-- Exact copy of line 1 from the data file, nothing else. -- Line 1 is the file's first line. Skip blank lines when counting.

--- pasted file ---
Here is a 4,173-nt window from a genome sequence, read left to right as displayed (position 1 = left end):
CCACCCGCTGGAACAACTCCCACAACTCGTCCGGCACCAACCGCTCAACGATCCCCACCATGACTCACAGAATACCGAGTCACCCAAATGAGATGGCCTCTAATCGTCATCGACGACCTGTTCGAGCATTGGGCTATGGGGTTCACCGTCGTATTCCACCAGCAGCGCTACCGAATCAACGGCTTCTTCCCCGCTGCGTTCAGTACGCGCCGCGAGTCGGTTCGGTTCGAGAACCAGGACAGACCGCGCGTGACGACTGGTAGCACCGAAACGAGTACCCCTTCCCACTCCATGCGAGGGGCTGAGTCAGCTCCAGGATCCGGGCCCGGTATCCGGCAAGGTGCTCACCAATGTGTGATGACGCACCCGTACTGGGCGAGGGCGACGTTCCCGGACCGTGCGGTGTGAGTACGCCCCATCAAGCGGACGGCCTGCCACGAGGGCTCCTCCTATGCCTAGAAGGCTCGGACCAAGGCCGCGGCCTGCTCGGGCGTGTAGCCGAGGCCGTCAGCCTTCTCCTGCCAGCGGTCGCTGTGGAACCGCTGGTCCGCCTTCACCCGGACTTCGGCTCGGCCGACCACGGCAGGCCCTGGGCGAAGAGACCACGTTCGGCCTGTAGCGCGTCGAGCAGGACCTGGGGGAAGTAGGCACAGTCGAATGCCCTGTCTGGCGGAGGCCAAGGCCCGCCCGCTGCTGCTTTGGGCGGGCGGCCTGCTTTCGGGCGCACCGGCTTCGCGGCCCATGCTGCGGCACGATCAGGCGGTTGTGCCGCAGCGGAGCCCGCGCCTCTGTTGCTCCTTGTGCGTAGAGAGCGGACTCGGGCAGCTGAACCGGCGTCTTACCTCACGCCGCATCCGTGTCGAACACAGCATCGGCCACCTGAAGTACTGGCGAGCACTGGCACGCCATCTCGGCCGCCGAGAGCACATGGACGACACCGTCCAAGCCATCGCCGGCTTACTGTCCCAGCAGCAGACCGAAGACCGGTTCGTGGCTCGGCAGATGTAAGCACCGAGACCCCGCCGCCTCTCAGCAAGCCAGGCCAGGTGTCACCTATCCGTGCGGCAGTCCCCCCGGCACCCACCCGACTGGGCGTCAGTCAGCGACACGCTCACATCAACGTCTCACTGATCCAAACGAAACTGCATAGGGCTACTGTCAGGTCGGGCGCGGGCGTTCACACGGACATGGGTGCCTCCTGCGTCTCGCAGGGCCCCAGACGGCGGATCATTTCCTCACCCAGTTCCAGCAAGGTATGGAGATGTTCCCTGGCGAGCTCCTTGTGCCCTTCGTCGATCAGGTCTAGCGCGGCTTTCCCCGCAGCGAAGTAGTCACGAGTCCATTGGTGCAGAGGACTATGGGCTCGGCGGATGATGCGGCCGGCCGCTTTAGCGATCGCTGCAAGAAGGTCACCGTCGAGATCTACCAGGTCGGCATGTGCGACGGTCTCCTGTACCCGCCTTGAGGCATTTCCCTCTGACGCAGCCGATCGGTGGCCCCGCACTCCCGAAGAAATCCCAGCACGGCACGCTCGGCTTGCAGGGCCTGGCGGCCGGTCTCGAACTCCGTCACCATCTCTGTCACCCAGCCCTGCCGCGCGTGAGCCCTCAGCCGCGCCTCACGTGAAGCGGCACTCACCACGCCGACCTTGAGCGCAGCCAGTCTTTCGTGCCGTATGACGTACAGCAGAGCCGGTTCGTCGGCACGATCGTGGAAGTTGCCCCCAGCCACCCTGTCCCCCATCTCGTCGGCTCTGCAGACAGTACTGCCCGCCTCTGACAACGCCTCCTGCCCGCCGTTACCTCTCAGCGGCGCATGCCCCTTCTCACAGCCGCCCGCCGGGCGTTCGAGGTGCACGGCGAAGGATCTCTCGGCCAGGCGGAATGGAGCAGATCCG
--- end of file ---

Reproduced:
Here is a 4,173-nt window from a genome sequence, read left to right as displayed (position 1 = left end):